Volkswagen finds CO2 problems are more limited than feared

9 Dec 2015 | Author: | No comments yet »

CompaniesVW slashes tally of cars affected by CO2 probe.

BERLIN — Volkswagen said Wednesday that a problem with carbon dioxide emissions is far smaller than initially suspected, with further checks finding “slight discrepancies” in only a few models and no evidence of illegal changes to fuel consumption and emissions figures. An initial investigation into the Volkswagen Group’s array of cheating scandals has cleared the carmaker of claims it systematically cheated on CO2 figures.

Volkswagen has significantly downgraded the number of cars it believes had inaccurate carbon dioxide (CO2) emissions, following an internal investigation. While the investigations continue in the NOx emissions scandal, the more recent inquiry into claims it sold up to 800,000 cars with the wrong CO2 figures has found that only nine VW branded models currently on sale are wrongly calculated.

Shares in VW, which have tumbled 30 per cent this year, were already up by 4.4 per cent in early afternoon trading in Frankfurt after a German newspaper had reported the likely reduction in the scale of the CO2 problem. The company said last month that in addition to the cheating of emissions’ tests in diesels, 800,000 were found to have “inconsistencies” in their CO2 levels and fuel usage. Some analysts had feared the fallout for VW from the CO2 revelations, first disclosed in early November, could be as large as the company’s other emissions scandal involving cheat devices on diesel cars. It confirmed in a statement on Wednesday that only 36,000 cars, covering nine model variants, would need to have their catalogue emission figures raised “by a few grams”. Those deviations amount to “a few grams of CO2 on average,” it said. “These model variants will be re-measured by a neutral technical service under the supervision of the appropriate authority by Christmas,” Volkswagen added.

It is believed at least 11 million models worldwide, including 1.2 million in the UK, contained “defeat devices” – software able to change the engine’s performance and run cleaner during official testing. The affected models on sale are: VW Polo 1.0l TSI BlueMotion 70kW Seven-speed (DSG); VW Scirocco 2.0l TDI BMT 135kW Six-speed manual gearbox; VW Jetta 1.2l TSI BMT 77kW Six-speed manual gearbox; VW Jetta 2.0l TDI BMT 81kW Five-speed manual gearbox; VW Golf Convertible 2.0l TDI BMT 81kW five-speed manual gearbox; VW Golf 2.0l TDI BMT 110kW Six-speed manual gearbox; VW Passat Alltrack 2.0l TSI 4MOTION BMT 162kW Seven-speed (DSG); VW Passat Variant 2.0l TDI SCR 4MOTION BMT 176kW Seven-speed (DSG); and VW Passat Variant 1.4l TSI ACT BMT 110kW Six-speed manual gearbox. It has set aside a total of €6.7bn (£4.8bn) to deal with the fall-out from its trouble but the figure is expected to rise given the cost of recalls, compensation and likely regulatory penalties.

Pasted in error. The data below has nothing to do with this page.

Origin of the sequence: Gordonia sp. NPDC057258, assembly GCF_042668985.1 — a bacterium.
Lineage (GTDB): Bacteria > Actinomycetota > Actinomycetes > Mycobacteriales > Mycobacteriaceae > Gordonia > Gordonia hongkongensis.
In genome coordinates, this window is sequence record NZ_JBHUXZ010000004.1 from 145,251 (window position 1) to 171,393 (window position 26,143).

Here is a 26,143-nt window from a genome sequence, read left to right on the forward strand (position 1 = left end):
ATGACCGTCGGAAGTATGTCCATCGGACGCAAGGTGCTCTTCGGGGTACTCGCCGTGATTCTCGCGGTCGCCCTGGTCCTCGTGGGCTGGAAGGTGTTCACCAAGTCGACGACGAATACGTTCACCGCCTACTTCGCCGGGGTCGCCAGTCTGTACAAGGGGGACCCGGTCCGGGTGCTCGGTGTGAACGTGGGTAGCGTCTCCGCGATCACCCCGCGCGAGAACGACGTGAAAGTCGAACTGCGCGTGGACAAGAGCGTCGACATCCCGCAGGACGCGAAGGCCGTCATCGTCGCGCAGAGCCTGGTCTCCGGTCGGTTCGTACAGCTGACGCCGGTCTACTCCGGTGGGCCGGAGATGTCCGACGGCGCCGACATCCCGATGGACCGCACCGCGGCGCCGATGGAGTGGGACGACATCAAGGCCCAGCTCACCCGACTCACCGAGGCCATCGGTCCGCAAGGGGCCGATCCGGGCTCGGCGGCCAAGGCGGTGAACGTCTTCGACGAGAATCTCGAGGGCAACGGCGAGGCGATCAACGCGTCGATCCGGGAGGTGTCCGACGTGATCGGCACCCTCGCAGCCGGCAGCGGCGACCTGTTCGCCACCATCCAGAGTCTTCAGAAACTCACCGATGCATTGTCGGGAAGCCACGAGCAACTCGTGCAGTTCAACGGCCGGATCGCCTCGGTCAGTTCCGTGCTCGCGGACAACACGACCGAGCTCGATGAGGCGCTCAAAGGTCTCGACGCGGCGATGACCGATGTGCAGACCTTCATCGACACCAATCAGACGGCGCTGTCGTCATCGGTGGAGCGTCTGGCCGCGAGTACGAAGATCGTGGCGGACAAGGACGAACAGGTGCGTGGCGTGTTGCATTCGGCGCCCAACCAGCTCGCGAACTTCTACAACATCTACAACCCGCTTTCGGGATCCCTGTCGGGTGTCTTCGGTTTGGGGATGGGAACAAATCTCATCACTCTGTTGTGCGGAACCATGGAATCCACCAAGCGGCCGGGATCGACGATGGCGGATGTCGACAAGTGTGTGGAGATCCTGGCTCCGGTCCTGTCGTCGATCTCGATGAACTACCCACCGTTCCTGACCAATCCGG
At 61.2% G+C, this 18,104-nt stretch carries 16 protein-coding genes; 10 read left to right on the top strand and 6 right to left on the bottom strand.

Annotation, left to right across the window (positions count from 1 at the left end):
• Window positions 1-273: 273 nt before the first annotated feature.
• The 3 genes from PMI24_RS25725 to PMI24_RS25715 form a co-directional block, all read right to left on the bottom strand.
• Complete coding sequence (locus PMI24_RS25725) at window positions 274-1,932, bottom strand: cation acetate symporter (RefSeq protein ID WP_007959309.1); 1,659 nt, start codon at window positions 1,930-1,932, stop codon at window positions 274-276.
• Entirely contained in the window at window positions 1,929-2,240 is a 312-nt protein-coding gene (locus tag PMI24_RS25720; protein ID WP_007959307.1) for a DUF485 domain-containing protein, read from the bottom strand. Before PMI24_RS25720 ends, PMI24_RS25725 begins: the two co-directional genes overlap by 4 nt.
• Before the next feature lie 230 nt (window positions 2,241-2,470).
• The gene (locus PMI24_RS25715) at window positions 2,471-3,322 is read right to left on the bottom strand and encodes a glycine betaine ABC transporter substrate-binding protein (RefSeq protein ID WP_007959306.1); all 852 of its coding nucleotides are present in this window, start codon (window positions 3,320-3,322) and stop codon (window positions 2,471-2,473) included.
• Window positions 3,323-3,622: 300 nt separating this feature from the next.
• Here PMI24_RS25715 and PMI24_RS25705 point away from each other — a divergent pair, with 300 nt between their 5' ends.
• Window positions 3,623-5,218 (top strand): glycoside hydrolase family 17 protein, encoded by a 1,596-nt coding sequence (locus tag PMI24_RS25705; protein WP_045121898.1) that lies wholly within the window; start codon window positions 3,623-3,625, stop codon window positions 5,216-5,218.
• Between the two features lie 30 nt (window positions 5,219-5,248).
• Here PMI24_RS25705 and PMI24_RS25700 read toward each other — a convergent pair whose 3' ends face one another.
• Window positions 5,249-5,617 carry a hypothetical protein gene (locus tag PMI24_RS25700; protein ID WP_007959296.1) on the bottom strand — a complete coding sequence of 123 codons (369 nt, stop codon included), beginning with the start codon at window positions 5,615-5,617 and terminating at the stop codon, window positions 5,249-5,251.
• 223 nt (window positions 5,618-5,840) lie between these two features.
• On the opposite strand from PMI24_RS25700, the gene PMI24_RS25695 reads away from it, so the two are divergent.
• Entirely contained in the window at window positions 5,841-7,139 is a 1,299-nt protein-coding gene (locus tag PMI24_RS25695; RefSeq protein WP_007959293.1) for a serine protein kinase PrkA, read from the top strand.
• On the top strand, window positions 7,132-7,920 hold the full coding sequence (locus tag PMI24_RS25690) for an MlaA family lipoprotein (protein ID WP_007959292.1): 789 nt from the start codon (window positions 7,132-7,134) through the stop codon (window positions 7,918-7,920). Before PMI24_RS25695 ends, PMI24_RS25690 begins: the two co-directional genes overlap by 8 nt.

The emissions figures for these cars are believed to be out by one or two grammes, which means not all of the revised CO2 figures will impact on either Vehicle Registration Tax payments or motor tax rates. UK sales of VW cars fell 20% last month, according to industry figures released last week while a larger year-on-year decline was measured in the United States. In Ireland only six of the nine models affected are on sale, as Irish dealers don’t stock the 1-litre petrol engine Polo, Passat Alltrack, or the Golf Convertible.

A statement by Volkswagen said: “The suspicion that the fuel consumption figures of current production vehicles had been unlawfully changed was not confirmed. An internal whistleblower had informed Volkswagen Group chief executive Matthias Müller that an array of its cars were claiming “improbably low” CO2 numbers, which had a direct effect on their tax status in most European countries.

However it now seems the initial investigation report, due to be presented on Thursday by Müller, will show that Volkswagen’s engineering and compliance teams acted within the guidelines for CO2 emissions. The news will come as an enormous boost to the embattled car giant, with 11 million cars affected by its separate four-cylinder diesel NOx emissions-cheating scandal and a newer V6 turbodiesel default-code cheating scandal. The initial CO2 cheat claims, announced in October by Müller, centred around 800,000 Audis, Seats, Skodas and Volkswagen cars and included diesel-powered engines and cylinder-on-demand four-cylinder petrol engines.

It led to Volkswagen being given an ultimatum by the European Commission and into the opening of a criminal investigation by a German public prosecutor. It also forced Volkswagen into high-level negotiations with tax offices around Europe, where officially claimed CO2 figures are used to calculate road tax levels. “There is a list of adjustments that can be made within the rules for CO2 testing and the investigation found that everything that has been done by Volkswagen is within those rules,” a source insisted. “The cars are initially tested as pre-production cars to arrive at an initial CO2 figure and NEDC figure, then they have to be retested again within six months when the full production models are available. The carmaker is still working with the California Air Review Board and the Environmental Protection Agency to deliver fixes for the NOx Dieselgate cars in North America. “In Europe, the limit for NOx is 80 milligrams per kilometre.

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